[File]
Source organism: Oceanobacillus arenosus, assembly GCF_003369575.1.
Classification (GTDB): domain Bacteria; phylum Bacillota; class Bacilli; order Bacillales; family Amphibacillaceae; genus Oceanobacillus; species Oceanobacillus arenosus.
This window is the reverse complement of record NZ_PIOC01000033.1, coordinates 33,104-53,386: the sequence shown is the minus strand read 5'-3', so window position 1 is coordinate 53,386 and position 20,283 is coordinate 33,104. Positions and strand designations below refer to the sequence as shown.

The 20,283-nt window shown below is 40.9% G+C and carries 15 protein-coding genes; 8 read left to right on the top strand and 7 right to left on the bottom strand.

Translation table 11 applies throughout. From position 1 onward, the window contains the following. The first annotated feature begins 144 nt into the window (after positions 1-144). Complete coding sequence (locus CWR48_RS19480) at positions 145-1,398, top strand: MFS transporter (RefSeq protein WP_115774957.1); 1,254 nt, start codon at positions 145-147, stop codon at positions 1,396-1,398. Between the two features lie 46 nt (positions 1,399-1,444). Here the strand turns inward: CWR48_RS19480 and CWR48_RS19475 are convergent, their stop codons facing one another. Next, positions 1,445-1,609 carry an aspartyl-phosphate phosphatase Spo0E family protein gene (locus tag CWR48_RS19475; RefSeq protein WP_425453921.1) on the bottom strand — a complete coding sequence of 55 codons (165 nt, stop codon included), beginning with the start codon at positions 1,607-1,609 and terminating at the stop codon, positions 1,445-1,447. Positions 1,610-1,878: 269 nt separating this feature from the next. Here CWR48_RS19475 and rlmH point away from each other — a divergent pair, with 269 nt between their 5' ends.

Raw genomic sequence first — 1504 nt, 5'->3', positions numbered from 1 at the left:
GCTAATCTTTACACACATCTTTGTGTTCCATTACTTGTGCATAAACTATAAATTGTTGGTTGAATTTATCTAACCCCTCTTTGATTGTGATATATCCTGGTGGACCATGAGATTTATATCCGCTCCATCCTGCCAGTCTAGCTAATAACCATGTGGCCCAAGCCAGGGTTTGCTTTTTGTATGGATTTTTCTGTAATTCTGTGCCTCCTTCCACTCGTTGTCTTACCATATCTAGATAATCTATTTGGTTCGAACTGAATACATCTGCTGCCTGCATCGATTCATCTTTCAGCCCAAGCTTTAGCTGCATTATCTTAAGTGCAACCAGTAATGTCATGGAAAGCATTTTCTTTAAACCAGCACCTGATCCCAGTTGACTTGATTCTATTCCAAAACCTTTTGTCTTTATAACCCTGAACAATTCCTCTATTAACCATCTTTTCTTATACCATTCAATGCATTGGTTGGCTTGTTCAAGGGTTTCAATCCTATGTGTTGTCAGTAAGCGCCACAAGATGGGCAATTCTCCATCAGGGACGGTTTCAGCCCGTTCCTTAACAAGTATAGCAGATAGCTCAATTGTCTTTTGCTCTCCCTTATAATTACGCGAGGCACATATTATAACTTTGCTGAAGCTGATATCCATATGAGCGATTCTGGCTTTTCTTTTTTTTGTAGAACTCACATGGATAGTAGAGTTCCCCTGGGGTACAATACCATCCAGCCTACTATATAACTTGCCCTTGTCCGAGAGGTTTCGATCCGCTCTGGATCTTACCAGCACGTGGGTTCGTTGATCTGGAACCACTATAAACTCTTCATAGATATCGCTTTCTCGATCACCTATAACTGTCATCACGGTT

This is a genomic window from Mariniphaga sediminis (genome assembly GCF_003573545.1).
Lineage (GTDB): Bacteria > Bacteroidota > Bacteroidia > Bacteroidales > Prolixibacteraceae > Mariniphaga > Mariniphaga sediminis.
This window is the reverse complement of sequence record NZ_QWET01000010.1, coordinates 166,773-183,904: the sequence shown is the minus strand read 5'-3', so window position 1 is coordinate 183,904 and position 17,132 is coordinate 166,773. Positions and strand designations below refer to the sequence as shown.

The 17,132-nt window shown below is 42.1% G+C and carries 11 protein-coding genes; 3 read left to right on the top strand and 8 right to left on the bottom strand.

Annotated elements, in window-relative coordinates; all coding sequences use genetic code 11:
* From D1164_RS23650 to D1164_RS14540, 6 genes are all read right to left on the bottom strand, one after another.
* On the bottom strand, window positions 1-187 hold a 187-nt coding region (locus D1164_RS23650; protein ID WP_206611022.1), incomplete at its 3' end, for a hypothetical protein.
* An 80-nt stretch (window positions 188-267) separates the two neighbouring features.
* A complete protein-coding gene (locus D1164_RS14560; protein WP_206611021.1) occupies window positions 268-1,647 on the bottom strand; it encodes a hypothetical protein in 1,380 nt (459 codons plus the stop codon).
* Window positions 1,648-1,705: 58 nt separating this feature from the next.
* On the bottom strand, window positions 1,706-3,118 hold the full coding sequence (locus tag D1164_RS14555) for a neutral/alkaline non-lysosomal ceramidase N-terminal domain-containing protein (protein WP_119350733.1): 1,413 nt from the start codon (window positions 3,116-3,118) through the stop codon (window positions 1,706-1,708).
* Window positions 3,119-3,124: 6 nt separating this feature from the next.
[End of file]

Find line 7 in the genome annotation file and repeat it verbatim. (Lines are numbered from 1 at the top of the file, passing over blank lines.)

GCTAATCTTTACACACATCTTTGTGTTCCATTACTTGTGCATAAACTATAAATTGTTGGTTGAATTTATCTAACCCCTCTTTGATTGTGATATATCCTGGTGGACCATGAGATTTATATCCGCTCCATCCTGCCAGTCTAGCTAATAACCATGTGGCCCAAGCCAGGGTTTGCTTTTTGTATGGATTTTTCTGTAATTCTGTGCCTCCTTCCACTCGTTGTCTTACCATATCTAGATAATCTATTTGGTTCGAACTGAATACATCTGCTGCCTGCATCGATTCATCTTTCAGCCCAAGCTTTAGCTGCATTATCTTAAGTGCAACCAGTAATGTCATGGAAAGCATTTTCTTTAAACCAGCACCTGATCCCAGTTGACTTGATTCTATTCCAAAACCTTTTGTCTTTATAACCCTGAACAATTCCTCTATTAACCATCTTTTCTTATACCATTCAATGCATTGGTTGGCTTGTTCAAGGGTTTCAATCCTATGTGTTGTCAGTAAGCGCCACAAGATGGGCAATTCTCCATCAGGGACGGTTTCAGCCCGTTCCTTAACAAGTATAGCAGATAGCTCAATTGTCTTTTGCTCTCCCTTATAATTACGCGAGGCACATATTATAACTTTGCTGAAGCTGATATCCATATGAGCGATTCTGGCTTTTCTTTTTTTTGTAGAACTCACATGGATAGTAGAGTTCCCCTGGGGTACAATACCATCCAGCCTACTATATAACTTGCCCTTGTCCGAGAGGTTTCGATCCGCTCTGGATCTTACCAGCACGTGGGTTCGTTGATCTGGAACCACTATAAACTCTTCATAGATATCGCTTTCTCGATCACCTATAACTGTCATCACGGTT